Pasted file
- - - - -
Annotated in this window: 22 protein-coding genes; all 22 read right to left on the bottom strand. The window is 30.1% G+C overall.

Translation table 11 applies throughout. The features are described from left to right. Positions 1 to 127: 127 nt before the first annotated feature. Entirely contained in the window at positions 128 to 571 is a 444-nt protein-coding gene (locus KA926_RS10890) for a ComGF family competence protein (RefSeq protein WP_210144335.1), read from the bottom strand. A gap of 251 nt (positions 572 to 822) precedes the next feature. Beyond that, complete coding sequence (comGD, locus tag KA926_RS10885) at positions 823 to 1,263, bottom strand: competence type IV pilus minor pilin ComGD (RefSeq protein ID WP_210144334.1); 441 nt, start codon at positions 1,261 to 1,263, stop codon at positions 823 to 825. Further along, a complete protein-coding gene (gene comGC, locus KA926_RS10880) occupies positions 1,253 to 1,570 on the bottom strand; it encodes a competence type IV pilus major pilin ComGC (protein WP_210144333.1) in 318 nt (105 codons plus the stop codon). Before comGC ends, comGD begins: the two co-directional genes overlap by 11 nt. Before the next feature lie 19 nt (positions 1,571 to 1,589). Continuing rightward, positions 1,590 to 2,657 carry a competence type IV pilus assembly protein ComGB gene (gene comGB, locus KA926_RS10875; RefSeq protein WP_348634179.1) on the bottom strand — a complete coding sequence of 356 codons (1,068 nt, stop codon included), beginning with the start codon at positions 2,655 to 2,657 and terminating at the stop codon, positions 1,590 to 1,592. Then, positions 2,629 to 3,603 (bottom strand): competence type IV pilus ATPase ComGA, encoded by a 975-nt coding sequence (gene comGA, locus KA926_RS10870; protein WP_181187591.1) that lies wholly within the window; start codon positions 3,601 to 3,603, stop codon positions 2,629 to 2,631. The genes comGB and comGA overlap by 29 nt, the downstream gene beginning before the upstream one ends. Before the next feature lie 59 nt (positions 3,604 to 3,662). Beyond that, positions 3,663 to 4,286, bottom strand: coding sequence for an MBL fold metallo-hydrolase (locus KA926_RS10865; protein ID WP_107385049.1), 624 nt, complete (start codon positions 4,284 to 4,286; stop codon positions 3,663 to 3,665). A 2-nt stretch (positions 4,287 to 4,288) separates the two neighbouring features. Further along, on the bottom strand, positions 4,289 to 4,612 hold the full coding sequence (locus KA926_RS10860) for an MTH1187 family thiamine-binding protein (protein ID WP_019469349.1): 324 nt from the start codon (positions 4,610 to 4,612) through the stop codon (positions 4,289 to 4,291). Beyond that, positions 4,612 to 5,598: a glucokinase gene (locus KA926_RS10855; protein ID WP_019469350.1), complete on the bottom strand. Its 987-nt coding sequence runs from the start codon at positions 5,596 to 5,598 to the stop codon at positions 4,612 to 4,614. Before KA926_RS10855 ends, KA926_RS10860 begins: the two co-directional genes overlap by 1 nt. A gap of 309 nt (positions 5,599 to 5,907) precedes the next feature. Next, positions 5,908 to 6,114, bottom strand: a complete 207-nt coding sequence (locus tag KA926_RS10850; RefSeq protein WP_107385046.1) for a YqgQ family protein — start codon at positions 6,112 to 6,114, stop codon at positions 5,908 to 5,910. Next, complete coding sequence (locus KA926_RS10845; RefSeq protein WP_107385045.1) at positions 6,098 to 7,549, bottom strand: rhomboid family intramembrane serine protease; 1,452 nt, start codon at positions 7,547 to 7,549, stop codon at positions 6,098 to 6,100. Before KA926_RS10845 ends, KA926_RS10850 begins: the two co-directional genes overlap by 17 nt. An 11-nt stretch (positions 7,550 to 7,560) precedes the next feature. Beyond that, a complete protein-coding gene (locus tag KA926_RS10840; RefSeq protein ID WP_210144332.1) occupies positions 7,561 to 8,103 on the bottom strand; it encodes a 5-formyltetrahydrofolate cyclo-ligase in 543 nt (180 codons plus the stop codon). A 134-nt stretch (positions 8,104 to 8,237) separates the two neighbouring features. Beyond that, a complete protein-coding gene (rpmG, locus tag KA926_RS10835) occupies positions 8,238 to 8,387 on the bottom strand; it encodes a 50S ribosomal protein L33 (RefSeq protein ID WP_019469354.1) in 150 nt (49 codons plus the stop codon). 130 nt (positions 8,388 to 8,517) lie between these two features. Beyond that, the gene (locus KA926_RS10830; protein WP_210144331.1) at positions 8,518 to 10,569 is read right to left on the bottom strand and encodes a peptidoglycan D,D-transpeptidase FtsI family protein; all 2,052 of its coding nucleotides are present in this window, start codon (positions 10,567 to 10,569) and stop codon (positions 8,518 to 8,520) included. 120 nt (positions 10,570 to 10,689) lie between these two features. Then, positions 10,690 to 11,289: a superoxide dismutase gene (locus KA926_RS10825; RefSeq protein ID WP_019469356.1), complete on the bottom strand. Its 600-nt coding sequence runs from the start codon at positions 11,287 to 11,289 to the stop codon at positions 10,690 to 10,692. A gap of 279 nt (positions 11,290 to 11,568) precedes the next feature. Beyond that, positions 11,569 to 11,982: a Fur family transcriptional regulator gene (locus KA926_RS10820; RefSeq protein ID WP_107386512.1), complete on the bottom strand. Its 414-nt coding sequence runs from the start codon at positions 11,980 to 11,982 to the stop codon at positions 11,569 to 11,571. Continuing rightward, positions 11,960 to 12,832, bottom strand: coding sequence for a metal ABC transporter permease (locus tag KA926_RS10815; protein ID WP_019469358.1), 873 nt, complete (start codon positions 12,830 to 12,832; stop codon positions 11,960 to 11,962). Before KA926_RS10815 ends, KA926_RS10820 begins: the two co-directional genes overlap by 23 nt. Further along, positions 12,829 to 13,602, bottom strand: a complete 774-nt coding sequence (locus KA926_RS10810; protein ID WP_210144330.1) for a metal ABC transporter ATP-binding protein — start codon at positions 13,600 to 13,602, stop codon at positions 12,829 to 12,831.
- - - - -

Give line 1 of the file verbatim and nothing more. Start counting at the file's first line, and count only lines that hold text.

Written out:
Annotated in this window: 22 protein-coding genes; all 22 read right to left on the bottom strand. The window is 30.1% G+C overall.